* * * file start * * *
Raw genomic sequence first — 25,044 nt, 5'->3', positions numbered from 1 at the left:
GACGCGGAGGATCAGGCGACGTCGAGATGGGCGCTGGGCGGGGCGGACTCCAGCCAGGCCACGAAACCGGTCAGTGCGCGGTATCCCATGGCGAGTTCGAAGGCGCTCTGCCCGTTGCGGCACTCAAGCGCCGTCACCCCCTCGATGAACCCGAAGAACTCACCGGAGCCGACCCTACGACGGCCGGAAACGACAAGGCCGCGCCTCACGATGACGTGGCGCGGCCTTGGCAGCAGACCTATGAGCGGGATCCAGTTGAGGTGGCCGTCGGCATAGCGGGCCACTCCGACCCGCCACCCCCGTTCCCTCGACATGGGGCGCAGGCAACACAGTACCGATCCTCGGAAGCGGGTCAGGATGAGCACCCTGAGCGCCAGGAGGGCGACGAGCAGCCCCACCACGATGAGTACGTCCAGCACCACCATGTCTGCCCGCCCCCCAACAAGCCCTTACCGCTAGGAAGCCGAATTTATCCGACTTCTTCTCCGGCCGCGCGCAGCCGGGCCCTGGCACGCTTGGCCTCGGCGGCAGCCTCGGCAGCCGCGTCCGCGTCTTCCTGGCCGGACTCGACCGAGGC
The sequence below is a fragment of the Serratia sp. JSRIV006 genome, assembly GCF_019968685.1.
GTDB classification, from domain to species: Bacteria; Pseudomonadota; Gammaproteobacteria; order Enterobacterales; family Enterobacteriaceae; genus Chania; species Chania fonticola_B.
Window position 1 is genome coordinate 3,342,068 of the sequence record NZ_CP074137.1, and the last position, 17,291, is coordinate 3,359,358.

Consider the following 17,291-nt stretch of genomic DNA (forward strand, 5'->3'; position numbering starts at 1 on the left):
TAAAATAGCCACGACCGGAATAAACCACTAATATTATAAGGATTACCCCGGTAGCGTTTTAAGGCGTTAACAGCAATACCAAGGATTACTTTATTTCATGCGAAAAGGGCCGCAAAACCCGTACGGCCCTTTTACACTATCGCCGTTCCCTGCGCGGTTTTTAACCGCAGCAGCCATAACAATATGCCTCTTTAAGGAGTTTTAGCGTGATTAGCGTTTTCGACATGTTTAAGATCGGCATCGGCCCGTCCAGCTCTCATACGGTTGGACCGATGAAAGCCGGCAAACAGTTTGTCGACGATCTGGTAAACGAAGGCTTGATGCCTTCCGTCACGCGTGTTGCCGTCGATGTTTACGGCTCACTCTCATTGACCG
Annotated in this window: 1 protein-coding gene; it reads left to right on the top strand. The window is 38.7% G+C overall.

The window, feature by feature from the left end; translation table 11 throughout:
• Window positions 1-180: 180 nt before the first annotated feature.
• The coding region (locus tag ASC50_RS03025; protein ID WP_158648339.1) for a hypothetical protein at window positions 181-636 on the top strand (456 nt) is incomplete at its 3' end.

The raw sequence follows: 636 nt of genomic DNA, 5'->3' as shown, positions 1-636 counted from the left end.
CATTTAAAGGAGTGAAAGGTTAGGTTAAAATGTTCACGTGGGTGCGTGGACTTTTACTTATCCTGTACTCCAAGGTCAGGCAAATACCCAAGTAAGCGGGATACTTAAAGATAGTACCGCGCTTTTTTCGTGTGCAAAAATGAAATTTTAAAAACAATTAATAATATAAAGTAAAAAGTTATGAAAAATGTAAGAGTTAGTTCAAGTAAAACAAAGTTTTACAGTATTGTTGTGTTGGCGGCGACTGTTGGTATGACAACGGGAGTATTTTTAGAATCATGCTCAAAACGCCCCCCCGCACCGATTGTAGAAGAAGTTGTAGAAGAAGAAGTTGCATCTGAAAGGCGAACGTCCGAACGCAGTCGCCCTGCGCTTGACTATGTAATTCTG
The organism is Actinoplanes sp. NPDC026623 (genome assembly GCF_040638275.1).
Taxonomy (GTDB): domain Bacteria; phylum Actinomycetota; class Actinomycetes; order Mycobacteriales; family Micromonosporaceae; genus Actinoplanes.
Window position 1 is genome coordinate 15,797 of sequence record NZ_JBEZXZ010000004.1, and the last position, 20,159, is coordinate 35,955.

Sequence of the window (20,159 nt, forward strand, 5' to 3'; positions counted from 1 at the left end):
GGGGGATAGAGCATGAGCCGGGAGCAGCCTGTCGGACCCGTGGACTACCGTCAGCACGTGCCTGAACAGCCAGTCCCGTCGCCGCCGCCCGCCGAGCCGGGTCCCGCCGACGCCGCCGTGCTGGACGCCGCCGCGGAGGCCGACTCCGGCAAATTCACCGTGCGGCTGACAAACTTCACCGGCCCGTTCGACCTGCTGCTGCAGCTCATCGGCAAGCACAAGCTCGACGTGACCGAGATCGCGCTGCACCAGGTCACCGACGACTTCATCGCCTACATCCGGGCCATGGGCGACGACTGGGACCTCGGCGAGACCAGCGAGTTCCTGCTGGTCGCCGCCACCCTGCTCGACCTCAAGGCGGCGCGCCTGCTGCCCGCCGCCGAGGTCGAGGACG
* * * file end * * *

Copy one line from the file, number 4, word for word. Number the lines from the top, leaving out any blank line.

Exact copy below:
GTDB classification, from domain to species: Bacteria; Pseudomonadota; Gammaproteobacteria; order Enterobacterales; family Enterobacteriaceae; genus Chania; species Chania fonticola_B.